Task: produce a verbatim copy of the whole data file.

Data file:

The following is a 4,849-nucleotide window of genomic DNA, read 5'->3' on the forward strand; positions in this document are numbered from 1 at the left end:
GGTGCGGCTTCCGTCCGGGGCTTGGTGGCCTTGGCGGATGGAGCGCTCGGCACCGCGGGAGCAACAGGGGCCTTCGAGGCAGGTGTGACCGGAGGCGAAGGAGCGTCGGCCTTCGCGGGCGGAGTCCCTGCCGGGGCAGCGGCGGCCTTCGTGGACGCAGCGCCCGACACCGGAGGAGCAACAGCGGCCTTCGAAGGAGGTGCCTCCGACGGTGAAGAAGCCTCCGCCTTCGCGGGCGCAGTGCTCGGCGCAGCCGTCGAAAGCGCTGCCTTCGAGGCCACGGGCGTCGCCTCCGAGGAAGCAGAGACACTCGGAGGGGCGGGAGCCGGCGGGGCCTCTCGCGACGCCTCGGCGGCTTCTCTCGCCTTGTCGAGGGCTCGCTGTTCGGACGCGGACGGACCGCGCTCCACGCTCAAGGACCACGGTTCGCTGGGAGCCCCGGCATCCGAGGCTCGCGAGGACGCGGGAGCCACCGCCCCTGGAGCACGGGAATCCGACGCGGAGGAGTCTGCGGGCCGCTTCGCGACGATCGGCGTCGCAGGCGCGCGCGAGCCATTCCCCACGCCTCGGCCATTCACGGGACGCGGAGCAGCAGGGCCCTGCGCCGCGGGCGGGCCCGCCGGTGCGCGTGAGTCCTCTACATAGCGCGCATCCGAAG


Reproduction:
The following is a 4,849-nucleotide window of genomic DNA, read 5'->3' on the forward strand; positions in this document are numbered from 1 at the left end:
GGTGCGGCTTCCGTCCGGGGCTTGGTGGCCTTGGCGGATGGAGCGCTCGGCACCGCGGGAGCAACAGGGGCCTTCGAGGCAGGTGTGACCGGAGGCGAAGGAGCGTCGGCCTTCGCGGGCGGAGTCCCTGCCGGGGCAGCGGCGGCCTTCGTGGACGCAGCGCCCGACACCGGAGGAGCAACAGCGGCCTTCGAAGGAGGTGCCTCCGACGGTGAAGAAGCCTCCGCCTTCGCGGGCGCAGTGCTCGGCGCAGCCGTCGAAAGCGCTGCCTTCGAGGCCACGGGCGTCGCCTCCGAGGAAGCAGAGACACTCGGAGGGGCGGGAGCCGGCGGGGCCTCTCGCGACGCCTCGGCGGCTTCTCTCGCCTTGTCGAGGGCTCGCTGTTCGGACGCGGACGGACCGCGCTCCACGCTCAAGGACCACGGTTCGCTGGGAGCCCCGGCATCCGAGGCTCGCGAGGACGCGGGAGCCACCGCCCCTGGAGCACGGGAATCCGACGCGGAGGAGTCTGCGGGCCGCTTCGCGACGATCGGCGTCGCAGGCGCGCGCGAGCCATTCCCCACGCCTCGGCCATTCACGGGACGCGGAGCAGCAGGGCCCTGCGCCGCGGGCGGGCCCGCCGGTGCGCGTGAGTCCTCTACATAGCGCGCATCCGAAG